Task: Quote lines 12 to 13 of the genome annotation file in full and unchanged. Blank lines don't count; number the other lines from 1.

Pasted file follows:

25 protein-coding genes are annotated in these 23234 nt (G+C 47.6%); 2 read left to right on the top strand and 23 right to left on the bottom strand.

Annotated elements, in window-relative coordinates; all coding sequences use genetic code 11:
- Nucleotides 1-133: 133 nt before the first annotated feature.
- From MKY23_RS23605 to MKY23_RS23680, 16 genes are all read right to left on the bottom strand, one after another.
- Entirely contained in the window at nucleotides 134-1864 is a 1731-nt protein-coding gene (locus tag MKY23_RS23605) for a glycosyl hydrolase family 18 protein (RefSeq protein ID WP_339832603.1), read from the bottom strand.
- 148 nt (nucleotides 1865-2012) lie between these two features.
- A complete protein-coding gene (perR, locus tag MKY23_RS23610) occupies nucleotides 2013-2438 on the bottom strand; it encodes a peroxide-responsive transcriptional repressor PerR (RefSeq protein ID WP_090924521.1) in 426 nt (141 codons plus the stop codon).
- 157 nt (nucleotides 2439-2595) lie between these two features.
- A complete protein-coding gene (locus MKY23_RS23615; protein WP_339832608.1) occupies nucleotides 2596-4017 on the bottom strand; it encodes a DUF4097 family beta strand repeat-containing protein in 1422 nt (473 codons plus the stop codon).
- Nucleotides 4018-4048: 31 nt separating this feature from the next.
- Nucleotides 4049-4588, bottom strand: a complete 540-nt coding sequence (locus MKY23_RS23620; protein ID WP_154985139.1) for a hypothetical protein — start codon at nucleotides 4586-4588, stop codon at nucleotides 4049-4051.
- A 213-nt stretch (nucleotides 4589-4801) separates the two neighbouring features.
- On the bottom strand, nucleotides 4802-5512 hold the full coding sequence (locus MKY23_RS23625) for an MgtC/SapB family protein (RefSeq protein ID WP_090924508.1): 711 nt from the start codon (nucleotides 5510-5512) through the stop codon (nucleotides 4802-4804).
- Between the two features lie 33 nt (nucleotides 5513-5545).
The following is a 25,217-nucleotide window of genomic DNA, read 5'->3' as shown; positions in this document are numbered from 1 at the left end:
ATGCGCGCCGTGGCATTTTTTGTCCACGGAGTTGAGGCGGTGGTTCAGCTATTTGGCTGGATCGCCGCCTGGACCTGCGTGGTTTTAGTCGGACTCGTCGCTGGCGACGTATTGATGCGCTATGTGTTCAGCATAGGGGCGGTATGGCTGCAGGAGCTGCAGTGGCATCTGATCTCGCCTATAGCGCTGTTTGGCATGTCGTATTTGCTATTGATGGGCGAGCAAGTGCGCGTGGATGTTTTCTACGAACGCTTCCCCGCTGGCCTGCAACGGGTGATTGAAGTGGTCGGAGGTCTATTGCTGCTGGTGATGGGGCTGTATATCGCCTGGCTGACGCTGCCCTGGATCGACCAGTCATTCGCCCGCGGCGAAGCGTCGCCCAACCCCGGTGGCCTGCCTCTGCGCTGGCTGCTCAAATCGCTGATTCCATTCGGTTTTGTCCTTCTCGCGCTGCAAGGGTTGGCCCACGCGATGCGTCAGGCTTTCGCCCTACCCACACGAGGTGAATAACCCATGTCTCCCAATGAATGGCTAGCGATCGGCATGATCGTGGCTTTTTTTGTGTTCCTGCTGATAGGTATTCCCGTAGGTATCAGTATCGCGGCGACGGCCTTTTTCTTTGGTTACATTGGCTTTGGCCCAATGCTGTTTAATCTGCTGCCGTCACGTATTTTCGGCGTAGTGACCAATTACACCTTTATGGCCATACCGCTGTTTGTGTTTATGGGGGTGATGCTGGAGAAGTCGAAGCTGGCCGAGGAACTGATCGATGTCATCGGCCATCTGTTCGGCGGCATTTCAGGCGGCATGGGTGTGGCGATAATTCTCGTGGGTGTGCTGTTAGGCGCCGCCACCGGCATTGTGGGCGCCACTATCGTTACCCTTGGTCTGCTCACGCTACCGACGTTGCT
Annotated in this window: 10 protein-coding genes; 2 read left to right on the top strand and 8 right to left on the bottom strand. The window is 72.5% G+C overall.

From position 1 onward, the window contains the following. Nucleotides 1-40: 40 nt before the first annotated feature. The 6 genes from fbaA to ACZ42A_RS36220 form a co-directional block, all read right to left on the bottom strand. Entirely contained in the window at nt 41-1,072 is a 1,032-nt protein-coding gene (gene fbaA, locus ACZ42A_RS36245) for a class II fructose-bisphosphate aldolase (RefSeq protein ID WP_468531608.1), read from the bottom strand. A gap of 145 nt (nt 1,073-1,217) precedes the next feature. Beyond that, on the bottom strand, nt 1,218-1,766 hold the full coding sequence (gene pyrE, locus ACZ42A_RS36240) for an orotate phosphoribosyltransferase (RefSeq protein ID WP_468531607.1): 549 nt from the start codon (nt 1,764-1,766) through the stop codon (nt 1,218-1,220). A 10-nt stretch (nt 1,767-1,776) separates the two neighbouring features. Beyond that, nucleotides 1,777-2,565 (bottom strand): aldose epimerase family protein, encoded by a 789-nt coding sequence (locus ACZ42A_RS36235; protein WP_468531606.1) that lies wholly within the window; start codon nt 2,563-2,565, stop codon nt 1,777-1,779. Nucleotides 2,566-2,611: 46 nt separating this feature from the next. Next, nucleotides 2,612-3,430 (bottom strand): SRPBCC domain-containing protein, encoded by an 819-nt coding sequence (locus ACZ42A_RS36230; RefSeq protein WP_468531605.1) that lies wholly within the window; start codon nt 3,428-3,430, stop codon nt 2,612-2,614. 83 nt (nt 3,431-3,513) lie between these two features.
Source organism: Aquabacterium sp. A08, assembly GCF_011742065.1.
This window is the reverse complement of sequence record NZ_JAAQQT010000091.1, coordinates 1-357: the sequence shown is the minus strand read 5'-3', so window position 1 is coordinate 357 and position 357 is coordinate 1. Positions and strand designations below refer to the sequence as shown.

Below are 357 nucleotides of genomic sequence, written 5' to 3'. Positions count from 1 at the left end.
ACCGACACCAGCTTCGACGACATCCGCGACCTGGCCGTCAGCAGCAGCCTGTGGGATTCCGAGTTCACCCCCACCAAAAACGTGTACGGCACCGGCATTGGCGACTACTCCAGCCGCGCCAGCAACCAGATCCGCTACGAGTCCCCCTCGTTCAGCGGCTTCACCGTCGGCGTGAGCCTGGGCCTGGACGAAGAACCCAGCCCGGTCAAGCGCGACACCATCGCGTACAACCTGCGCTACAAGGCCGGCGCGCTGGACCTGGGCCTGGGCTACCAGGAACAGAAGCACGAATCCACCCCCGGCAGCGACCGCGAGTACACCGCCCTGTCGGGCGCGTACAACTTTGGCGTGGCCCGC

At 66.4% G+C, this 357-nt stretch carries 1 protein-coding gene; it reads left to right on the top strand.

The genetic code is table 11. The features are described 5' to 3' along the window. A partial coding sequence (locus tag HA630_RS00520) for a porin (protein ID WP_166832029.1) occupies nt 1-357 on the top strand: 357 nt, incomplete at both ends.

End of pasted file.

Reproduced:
- A 213-nt stretch (nucleotides 4589-4801) separates the two neighbouring features.
- On the bottom strand, nucleotides 4802-5512 hold the full coding sequence (locus MKY23_RS23625) for an MgtC/SapB family protein (RefSeq protein ID WP_090924508.1): 711 nt from the start codon (nucleotides 5510-5512) through the stop codon (nucleotides 4802-4804).